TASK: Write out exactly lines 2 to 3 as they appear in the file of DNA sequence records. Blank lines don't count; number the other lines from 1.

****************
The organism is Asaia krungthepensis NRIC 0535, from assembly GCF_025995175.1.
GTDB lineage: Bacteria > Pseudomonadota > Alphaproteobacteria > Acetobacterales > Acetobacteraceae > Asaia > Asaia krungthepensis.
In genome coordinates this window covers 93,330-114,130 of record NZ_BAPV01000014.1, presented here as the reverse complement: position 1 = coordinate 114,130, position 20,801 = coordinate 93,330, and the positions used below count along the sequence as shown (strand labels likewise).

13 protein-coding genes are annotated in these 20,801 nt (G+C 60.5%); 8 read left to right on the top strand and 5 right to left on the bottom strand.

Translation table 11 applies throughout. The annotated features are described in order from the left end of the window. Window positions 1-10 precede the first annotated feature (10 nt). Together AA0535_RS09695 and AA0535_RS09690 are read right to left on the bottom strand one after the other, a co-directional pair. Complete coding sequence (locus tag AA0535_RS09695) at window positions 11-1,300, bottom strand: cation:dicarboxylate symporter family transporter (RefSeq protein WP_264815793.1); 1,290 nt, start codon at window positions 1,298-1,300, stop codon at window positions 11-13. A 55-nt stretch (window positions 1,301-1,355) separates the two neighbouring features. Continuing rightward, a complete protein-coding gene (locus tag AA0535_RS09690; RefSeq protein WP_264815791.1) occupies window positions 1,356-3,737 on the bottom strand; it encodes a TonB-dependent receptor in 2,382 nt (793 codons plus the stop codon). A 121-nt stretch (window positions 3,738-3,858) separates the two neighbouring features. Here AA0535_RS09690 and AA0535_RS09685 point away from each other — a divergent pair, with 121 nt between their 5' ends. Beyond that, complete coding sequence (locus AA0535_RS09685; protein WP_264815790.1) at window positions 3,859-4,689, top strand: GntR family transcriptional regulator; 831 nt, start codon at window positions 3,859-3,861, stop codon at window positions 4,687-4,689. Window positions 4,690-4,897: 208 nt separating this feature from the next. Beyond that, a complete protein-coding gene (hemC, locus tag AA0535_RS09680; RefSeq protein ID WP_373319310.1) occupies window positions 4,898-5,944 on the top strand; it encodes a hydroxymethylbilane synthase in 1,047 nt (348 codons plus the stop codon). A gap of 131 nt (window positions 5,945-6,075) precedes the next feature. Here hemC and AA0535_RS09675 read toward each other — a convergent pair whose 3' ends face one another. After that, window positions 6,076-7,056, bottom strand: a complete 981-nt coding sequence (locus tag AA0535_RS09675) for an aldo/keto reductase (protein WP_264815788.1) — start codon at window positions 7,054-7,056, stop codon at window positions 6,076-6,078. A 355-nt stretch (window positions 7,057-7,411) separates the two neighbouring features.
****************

GTDB lineage: Bacteria > Pseudomonadota > Alphaproteobacteria > Acetobacterales > Acetobacteraceae > Asaia > Asaia krungthepensis.
In genome coordinates this window covers 93,330-114,130 of record NZ_BAPV01000014.1, presented here as the reverse complement: position 1 = coordinate 114,130, position 20,801 = coordinate 93,330, and the positions used below count along the sequence as shown (strand labels likewise).